Sometimes I hate to admit that I’m a millennial. Many consider us to be flaky and entitled.

I recently got an earful of what people think while researching and writing our November cover story about how fellow millennials are taking the health care field by storm due to sheer numbers. Apparently, we bring a laundry list of requirements to the workplace: needing constant feedback; demanding work-life balance and necessitating strong professional relationships to stay with our employers. But I don’t necessarily think that these traits describe us in a nutshell.

For example: Although professionals say that we need constant praise, I prefer direct, frank feedback to sugarcoated messages, and know plenty of other young people who do, too. I’d rather have no guidance at all than a micromanaging boss. I also have ample peers who are self-starters, wanting to create their own opportunities instead of needing coddling and guidance to get ahead.

Additionally, we’re labeled as having a casual approach to job loyalty, but that situation is more nuanced than it may appear. I know plenty of millennials — myself, included — who were so affected by the Great Recession that we still feel lucky just to be employed. Older millennials in particular — the very ones who are currently taking the reins of health care — had to learn how to work very hard as soon as we hit the job market, and that experience taught us to keep our noses to the grindstone and value the opportunities given to us.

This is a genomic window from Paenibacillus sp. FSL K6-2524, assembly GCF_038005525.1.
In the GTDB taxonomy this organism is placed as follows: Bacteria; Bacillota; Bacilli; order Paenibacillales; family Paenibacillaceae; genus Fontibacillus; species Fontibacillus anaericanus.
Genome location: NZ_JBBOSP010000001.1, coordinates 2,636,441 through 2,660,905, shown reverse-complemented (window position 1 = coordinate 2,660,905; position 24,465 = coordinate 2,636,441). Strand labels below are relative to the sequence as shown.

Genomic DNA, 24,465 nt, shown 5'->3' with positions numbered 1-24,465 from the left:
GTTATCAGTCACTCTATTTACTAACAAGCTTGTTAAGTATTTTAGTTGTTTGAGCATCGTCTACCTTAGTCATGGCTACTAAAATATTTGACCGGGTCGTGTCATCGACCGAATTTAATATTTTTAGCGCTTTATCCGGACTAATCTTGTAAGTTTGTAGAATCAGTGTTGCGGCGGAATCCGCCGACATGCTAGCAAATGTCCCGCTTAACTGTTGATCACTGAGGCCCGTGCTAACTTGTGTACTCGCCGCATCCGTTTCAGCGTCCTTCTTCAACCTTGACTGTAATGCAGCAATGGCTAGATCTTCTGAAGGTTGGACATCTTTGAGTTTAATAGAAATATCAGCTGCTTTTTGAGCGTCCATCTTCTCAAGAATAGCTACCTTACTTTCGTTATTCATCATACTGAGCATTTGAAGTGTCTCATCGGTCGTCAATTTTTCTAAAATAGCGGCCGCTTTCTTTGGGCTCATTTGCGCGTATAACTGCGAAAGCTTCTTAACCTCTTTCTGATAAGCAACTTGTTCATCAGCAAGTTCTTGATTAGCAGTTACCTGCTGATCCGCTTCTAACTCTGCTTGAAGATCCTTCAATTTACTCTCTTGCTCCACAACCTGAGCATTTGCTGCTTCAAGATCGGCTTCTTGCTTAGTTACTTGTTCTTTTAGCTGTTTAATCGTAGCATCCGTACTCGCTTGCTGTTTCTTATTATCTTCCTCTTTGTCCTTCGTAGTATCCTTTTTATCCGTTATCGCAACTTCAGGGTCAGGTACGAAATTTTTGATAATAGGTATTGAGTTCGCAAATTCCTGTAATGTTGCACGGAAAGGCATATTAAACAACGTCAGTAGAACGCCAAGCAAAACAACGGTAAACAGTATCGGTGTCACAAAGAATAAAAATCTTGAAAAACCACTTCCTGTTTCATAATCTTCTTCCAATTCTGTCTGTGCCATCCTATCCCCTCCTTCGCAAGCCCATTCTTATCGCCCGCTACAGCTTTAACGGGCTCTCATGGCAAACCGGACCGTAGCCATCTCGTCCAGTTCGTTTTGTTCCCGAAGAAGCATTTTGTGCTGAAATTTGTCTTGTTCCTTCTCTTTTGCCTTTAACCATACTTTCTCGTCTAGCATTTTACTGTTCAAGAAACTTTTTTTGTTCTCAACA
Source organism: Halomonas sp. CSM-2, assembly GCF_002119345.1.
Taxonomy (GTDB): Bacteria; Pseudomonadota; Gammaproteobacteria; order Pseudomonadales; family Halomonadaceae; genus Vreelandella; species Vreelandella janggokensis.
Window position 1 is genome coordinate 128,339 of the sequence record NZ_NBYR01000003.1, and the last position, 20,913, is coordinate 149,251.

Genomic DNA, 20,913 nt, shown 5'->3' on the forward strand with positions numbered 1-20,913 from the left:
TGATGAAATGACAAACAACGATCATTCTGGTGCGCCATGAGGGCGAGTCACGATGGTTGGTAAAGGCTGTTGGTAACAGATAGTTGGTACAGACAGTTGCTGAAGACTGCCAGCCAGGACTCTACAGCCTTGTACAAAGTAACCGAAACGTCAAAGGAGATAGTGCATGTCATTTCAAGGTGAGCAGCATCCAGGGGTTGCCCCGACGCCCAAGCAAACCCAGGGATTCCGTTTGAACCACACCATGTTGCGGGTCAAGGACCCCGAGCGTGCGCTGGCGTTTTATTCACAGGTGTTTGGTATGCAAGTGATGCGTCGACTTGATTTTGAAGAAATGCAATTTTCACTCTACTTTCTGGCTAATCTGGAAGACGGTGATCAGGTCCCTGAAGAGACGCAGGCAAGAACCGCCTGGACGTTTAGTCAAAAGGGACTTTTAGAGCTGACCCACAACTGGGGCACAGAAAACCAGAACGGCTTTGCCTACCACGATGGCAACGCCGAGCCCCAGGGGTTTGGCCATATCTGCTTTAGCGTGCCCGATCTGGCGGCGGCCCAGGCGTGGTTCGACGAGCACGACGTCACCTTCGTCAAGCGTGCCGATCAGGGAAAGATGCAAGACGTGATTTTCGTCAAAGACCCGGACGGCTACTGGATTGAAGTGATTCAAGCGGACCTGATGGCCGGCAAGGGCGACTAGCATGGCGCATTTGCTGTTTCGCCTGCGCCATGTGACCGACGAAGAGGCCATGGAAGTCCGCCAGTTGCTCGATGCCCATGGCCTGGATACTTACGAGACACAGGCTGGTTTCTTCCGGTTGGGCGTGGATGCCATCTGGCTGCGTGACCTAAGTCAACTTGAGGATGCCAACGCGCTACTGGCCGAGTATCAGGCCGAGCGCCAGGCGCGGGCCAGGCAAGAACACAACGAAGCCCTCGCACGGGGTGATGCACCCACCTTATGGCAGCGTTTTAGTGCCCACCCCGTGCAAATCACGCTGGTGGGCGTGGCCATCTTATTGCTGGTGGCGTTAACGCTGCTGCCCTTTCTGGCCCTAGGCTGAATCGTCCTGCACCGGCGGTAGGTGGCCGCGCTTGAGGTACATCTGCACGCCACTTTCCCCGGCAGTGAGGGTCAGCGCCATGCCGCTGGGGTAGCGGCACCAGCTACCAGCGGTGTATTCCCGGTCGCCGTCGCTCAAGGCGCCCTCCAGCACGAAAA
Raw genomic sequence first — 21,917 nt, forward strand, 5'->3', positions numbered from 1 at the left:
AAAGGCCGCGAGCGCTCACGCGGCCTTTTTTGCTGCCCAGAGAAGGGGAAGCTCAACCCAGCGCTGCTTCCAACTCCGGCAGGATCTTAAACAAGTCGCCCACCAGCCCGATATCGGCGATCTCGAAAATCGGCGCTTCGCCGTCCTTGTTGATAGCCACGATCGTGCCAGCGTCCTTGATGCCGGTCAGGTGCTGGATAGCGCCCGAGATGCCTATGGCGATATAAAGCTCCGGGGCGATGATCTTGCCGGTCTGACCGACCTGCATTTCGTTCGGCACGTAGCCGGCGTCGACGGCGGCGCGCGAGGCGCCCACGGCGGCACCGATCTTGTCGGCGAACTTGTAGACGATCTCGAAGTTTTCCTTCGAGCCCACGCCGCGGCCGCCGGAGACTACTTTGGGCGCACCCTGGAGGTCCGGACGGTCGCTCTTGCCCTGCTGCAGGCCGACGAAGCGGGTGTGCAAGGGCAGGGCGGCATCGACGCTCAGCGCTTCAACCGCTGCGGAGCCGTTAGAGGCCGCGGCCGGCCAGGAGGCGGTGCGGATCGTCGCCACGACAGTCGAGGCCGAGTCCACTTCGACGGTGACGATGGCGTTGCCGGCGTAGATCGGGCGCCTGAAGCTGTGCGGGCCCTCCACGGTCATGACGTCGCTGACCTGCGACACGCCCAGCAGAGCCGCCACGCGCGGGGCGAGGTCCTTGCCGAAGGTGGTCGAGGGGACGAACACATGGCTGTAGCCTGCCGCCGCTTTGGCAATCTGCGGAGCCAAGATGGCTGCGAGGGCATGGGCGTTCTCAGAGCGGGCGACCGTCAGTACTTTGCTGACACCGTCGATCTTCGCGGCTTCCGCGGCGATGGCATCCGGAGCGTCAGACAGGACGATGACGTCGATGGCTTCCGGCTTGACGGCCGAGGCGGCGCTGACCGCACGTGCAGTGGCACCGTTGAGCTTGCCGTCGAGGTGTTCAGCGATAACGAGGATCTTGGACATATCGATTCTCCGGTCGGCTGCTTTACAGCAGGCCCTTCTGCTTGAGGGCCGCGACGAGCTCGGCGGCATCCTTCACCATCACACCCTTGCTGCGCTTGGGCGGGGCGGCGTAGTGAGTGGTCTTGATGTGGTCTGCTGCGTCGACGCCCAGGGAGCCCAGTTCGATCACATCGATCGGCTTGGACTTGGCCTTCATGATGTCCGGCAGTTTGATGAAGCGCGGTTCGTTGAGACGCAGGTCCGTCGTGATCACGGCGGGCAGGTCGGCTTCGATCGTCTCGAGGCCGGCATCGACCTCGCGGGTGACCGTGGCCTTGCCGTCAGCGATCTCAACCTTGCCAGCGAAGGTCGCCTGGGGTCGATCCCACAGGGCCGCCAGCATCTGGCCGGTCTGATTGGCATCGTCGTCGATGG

That said, we do job-hop. Yet, as I’ve observed, the reason we do this isn’t necessarily because we feel we’re entitled, as some might have you believe. Frankly, many of us feel we don’t have any other choice than to move on at certain points in our careers. During my work on this story, Rachel Polhemus, senior partner at Witt/Kieffer, told me that millennials have not been promoted at the same rate as their predecessors. Decades ago, she said, it was no big deal to see hospital CEOs as young as 30. That’s a rarity today.

While we can only speculate as to the reasons for this stagnation (perhaps, it’s because baby boomers have stayed in the workforce longer), my generation has not been able to realize the same rate of salary growth as previous groups, all while we suffer from generationwide student debt. What I’m trying to say is that our job-hopping may be more a result of financial and career pressure than because we ultimately think we’re special snowflakes.

I’d also like to say that our reported desire for work-life balance is accurate, and in writing this story I was impressed by how many leading health organizations are taking the issue seriously — especially in this age of record clinical burnout.

If my generation is responsible for shepherding that value into the workplace, then perhaps I can be proud to call myself a millennial after all.